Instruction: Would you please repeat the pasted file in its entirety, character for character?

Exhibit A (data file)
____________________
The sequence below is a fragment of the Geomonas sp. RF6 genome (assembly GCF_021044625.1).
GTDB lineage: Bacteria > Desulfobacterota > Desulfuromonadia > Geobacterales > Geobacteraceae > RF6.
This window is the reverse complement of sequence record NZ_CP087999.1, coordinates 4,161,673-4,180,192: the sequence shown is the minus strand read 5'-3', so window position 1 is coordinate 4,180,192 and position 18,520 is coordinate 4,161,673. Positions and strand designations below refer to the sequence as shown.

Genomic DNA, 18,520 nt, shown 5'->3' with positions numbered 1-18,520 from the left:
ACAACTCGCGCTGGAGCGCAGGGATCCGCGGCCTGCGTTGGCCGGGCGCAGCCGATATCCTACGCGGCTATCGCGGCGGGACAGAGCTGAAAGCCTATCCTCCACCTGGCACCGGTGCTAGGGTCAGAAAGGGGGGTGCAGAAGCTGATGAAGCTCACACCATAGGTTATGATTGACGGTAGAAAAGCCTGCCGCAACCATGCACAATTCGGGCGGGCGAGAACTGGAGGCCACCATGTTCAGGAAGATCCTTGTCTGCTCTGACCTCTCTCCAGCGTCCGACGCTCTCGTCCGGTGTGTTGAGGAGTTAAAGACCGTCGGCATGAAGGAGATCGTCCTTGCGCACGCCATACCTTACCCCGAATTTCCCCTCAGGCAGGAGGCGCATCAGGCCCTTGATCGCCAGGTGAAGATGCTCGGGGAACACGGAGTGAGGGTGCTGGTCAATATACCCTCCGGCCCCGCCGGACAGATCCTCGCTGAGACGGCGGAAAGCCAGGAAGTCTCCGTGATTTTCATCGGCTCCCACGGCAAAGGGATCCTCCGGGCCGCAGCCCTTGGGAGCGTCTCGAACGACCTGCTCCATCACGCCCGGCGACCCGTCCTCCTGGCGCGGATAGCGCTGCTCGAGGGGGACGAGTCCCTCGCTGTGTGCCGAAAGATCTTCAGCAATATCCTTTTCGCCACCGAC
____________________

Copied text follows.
The sequence below is a fragment of the Geomonas sp. RF6 genome (assembly GCF_021044625.1).
GTDB lineage: Bacteria > Desulfobacterota > Desulfuromonadia > Geobacterales > Geobacteraceae > RF6.
This window is the reverse complement of sequence record NZ_CP087999.1, coordinates 4,161,673-4,180,192: the sequence shown is the minus strand read 5'-3', so window position 1 is coordinate 4,180,192 and position 18,520 is coordinate 4,161,673. Positions and strand designations below refer to the sequence as shown.

Genomic DNA, 18,520 nt, shown 5'->3' with positions numbered 1-18,520 from the left:
ACAACTCGCGCTGGAGCGCAGGGATCCGCGGCCTGCGTTGGCCGGGCGCAGCCGATATCCTACGCGGCTATCGCGGCGGGACAGAGCTGAAAGCCTATCCTCCACCTGGCACCGGTGCTAGGGTCAGAAAGGGGGGTGCAGAAGCTGATGAAGCTCACACCATAGGTTATGATTGACGGTAGAAAAGCCTGCCGCAACCATGCACAATTCGGGCGGGCGAGAACTGGAGGCCACCATGTTCAGGAAGATCCTTGTCTGCTCTGACCTCTCTCCAGCGTCCGACGCTCTCGTCCGGTGTGTTGAGGAGTTAAAGACCGTCGGCATGAAGGAGATCGTCCTTGCGCACGCCATACCTTACCCCGAATTTCCCCTCAGGCAGGAGGCGCATCAGGCCCTTGATCGCCAGGTGAAGATGCTCGGGGAACACGGAGTGAGGGTGCTGGTCAATATACCCTCCGGCCCCGCCGGACAGATCCTCGCTGAGACGGCGGAAAGCCAGGAAGTCTCCGTGATTTTCATCGGCTCCCACGGCAAAGGGATCCTCCGGGCCGCAGCCCTTGGGAGCGTCTCGAACGACCTGCTCCATCACGCCCGGCGACCCGTCCTCCTGGCGCGGATAGCGCTGCTCGAGGGGGACGAGTCCCTCGCTGTGTGCCGAAAGATCTTCAGCAATATCCTTTTCGCCACCGAC